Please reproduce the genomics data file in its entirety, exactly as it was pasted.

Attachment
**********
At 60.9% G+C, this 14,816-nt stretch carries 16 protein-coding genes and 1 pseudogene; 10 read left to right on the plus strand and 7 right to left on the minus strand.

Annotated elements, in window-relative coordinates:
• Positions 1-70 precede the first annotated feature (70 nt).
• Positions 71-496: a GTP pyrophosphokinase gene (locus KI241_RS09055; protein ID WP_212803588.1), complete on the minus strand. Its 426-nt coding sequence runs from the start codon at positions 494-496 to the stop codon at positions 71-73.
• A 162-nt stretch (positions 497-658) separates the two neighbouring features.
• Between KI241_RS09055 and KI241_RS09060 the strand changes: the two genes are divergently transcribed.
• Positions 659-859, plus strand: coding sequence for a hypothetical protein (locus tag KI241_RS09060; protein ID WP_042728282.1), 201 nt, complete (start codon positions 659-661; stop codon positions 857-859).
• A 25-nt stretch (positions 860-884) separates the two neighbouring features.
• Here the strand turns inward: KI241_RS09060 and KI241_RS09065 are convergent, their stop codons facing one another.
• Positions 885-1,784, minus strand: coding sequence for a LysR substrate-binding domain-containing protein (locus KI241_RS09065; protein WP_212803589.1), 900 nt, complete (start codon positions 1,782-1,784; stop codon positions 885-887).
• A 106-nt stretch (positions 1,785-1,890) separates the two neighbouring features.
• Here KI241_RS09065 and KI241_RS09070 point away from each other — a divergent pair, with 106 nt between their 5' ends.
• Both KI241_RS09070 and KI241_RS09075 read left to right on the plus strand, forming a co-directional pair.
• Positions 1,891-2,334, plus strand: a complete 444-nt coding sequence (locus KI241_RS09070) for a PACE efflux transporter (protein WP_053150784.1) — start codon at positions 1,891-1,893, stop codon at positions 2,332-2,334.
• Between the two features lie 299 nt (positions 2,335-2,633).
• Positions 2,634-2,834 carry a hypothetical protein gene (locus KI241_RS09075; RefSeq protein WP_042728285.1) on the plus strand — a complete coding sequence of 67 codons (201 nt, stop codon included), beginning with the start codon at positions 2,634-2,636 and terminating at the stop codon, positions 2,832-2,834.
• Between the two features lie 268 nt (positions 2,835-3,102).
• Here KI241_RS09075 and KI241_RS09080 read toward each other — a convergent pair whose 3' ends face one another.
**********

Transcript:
At 60.9% G+C, this 14,816-nt stretch carries 16 protein-coding genes and 1 pseudogene; 10 read left to right on the plus strand and 7 right to left on the minus strand.

Annotated elements, in window-relative coordinates:
• Positions 1-70 precede the first annotated feature (70 nt).
• Positions 71-496: a GTP pyrophosphokinase gene (locus KI241_RS09055; protein ID WP_212803588.1), complete on the minus strand. Its 426-nt coding sequence runs from the start codon at positions 494-496 to the stop codon at positions 71-73.
• A 162-nt stretch (positions 497-658) separates the two neighbouring features.
• Between KI241_RS09055 and KI241_RS09060 the strand changes: the two genes are divergently transcribed.
• Positions 659-859, plus strand: coding sequence for a hypothetical protein (locus tag KI241_RS09060; protein ID WP_042728282.1), 201 nt, complete (start codon positions 659-661; stop codon positions 857-859).
• A 25-nt stretch (positions 860-884) separates the two neighbouring features.
• Here the strand turns inward: KI241_RS09060 and KI241_RS09065 are convergent, their stop codons facing one another.
• Positions 885-1,784, minus strand: coding sequence for a LysR substrate-binding domain-containing protein (locus KI241_RS09065; protein WP_212803589.1), 900 nt, complete (start codon positions 1,782-1,784; stop codon positions 885-887).
• A 106-nt stretch (positions 1,785-1,890) separates the two neighbouring features.
• Here KI241_RS09065 and KI241_RS09070 point away from each other — a divergent pair, with 106 nt between their 5' ends.
• Both KI241_RS09070 and KI241_RS09075 read left to right on the plus strand, forming a co-directional pair.
• Positions 1,891-2,334, plus strand: a complete 444-nt coding sequence (locus KI241_RS09070) for a PACE efflux transporter (protein WP_053150784.1) — start codon at positions 1,891-1,893, stop codon at positions 2,332-2,334.
• Between the two features lie 299 nt (positions 2,335-2,633).
• Positions 2,634-2,834 carry a hypothetical protein gene (locus KI241_RS09075; RefSeq protein WP_042728285.1) on the plus strand — a complete coding sequence of 67 codons (201 nt, stop codon included), beginning with the start codon at positions 2,634-2,636 and terminating at the stop codon, positions 2,832-2,834.
• Between the two features lie 268 nt (positions 2,835-3,102).
• Here KI241_RS09075 and KI241_RS09080 read toward each other — a convergent pair whose 3' ends face one another.